And: Gove says MPs can sit at weekends to get a deal through. Plus: Brisk business at the bookstall – and the menace of the “offence archaeologists”.
You might blame Parliament for the fact that the Prime Minister will have broken his promise but Parliament didn’t force him to make that promise.
Lord Ashcroft’s Conference Diary: Could Tory MPs be whipped to vote that they don’t have confidence…in their own Government?
And: Gigabit broadband will soon be “sprouting like vermicelli”, says Johnson. Plus: Mordaunt’s warnings and Hoey’s heroine’s welcome.
Plus: The far left really has captured Labour’s conference; too many Conservatives misunderstand the Supreme Court; and my conference agenda.
Also: Democratic Unionists attack Corbyn for backing IRA as it murdered judges; and growing concern of risk of loyalist violence against backstop.
Garvan Walshe: Netanyahu, the great survivor, clings to power – as police investigators wait for him in the wings
The opposition are allowing him first dibs at forming a government. This is a major risk for them, because he is a famed dealmaker.
Plus: We Conservatives have a chance to unite, but don’t take an election win for granted. And: the radicalism of Gavin Williamson.
Unity of purpose requires debate, compromise and ultimately putting collective interest above self- interest.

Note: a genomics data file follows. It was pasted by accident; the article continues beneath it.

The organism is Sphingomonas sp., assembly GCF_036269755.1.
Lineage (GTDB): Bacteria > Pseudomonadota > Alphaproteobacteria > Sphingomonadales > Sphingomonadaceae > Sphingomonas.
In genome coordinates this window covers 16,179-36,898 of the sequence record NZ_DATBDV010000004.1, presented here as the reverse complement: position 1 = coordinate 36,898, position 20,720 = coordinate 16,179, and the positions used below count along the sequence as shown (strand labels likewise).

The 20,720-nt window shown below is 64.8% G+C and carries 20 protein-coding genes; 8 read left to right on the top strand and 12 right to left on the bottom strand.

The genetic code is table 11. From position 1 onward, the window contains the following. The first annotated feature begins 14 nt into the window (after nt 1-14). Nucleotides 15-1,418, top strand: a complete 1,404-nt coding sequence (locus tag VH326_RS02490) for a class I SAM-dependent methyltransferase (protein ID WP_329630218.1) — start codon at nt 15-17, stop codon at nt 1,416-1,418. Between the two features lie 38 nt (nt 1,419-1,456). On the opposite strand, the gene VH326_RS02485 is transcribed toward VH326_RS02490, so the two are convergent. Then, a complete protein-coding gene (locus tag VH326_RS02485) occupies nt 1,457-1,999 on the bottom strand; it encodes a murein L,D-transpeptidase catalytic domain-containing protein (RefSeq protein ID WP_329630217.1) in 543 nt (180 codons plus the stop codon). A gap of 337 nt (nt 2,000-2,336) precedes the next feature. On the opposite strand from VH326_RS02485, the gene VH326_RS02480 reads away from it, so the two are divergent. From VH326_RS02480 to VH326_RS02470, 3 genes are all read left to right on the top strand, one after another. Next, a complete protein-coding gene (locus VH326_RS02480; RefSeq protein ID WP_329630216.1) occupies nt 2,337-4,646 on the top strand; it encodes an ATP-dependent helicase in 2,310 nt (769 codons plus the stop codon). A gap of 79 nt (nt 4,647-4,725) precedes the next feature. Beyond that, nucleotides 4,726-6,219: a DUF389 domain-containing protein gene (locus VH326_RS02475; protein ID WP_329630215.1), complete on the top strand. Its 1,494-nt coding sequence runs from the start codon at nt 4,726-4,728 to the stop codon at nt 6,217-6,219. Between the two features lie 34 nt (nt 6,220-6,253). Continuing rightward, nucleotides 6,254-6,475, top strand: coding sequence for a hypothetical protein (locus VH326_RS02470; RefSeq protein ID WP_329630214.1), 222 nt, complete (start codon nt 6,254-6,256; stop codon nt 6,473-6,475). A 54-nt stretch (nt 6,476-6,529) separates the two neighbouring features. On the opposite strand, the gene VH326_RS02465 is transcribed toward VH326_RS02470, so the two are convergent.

Ever since the EU referendum, there’s been renewed focus on how to help poorer places. Helpfully there is decades of evidence about what does and doesn’t work.
Nick Hargrave: As a Tory moderate, I’ve been tempted to give up on Johnson’s party. But here’s why I’m sticking with it.
It would also be dishonest to claim that the thought of voting Liberal Democrat did not flicker momentarily as we’ve veered towards knuckle-head, pound-shop Orbanism.
Plus: Why won’t Corbyn come on LBC and give an interview? He hasn’t done once since becoming Labour leader.
Also: Poll suggests SNP have a mountain to climb on independence; Cameron admits he asked Queen to intervene in 2014; and more.
My local secondary schools were no-go areas and no one from my primary school went to one. That won’t be my children’s experience, and he can take a lot of credit.
The idea that self-government might matter to Johnson or Gove more than, say, party loyalty leaves him genuinely nonplussed.
Bowman and Westlake’s policy ideas are perfectly compatible with this end, but pitching them as a city and town agenda risks creating a false impression.